Eyes Life is passing by right before them. New wrinkles appear around them. What they see are all the things that constitute life.
Highs Thankfully plenty. And they’re what I choose to remember and treasure.
Thighs Where the stubborn, extra kilos gather. I struggle to find out how much I care. I think it’s a lot. Until the chocolate meets my mouth.
Sighs and cries Of course. They are part of life.
Ties What I have always relied on. And what my husband, my children and I try to create in China - the other side of the world for us. And I think we’re being pretty good at it.
Tries A gazillion. Auditions not passed. Written pieces scrapped. Promotions not obtained. Family planners bought and never filled in. Recipes googled and never followed. Photos never put into order. Disappointments - and sometimes tears - that ultimately led to invaluable experience.
Wise I believe so. Thanks to the passing of time.
In front of my portrait :-)
Photo shoot day! Philip gets help from Uchechi from Transmigrant flow
27 Yard on the day of the opening
I'm all about seizing opportunities. So when a friend asked me if I would be interested in submitting a written piece for an exhibition about how women challenge, evade and embrace the passing of time in their lives, I was in.
The exhibition (called Meridian) was organised by Transmigrant Flow - an international curatorial platform for innovative arts events. They are based in Beijing and organise lots of interesting events with the aim to transgress boundaries and borders of language, culture and identity.
I decided to focus on how I have embraced the passing of time and without really planning it, the story turned out as a sort of poem with words that rhyme with life.
From confident to doubtful
Transmigrant Flow liked my piece so they invited me to a meeting where I would also meet the photographer. I was delighted to meet the group and the amazing photographer Phillip Baumgart (philbaum.com). They wanted my input and ideas for the photoshoot and we went over different options based on what I had told them about myself. Ideas ranged from me singing something, me with my kids, me in front of my laptop and me at my favourite park, Tuanjiehu.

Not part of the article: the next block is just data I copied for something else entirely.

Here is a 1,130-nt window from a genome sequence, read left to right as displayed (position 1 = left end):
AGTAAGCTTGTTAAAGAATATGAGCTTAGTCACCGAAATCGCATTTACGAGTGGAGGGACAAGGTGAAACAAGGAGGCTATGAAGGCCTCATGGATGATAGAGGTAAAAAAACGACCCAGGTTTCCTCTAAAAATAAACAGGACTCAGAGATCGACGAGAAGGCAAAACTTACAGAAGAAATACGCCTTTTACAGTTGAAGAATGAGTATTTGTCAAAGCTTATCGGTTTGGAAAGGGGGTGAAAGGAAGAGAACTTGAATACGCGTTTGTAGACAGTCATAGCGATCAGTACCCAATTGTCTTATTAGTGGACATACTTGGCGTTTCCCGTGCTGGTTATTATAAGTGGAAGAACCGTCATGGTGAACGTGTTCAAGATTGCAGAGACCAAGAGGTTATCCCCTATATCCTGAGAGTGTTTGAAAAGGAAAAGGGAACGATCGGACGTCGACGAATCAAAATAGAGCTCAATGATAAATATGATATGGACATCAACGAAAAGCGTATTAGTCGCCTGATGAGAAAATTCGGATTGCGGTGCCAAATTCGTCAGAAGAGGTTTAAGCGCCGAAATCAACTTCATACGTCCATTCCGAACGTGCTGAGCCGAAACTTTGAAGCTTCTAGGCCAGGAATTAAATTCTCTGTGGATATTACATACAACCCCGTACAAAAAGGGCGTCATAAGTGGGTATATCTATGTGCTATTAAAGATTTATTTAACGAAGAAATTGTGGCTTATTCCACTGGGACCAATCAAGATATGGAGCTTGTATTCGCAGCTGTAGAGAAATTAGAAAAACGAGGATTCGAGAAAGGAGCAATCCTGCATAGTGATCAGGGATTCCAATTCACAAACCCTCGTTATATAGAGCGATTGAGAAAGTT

As I cycled home late in the evening and ideas were popping up, I was faced with one, big existential question: who am I and what defines me?
The next day, I contacted the photographer and the organisers. My message to them read "I want to go for just me. No props. And I want to go all in. No make-up". I somehow wanted to prove to myself that I accept the passing of time also from a physical point of view.
The photoshoot took place in my home and we had a lovely day. I felt confident that I looked ok without make-up but little did I know that the photos that were taken near the window in bright daylight would cause panic inside me when I received the pictures a few days later. I could not get over how tired I looked.
Philip, the photographer, liked one of the close-up, bright light pictures the best but made it very clear to me, that I would be the one ultimately deciding which picture would be the main portrait at the exhibition. I went for a picture with softer lighting where I was seated at our dining table. It was exactly what I had hoped for.
The exhibition opened on 29 October at the lovely courtyard exhibition space "27 Yard" hidden in Beijing"s hutongs. The place was packed and people loved the theme, the pictures and the live art performances. I had a chance to meet the other 25 or so women who took part in the project and we shared a lovely sunny Saturday afternoon in Beijing - as well as our take on the passing of time.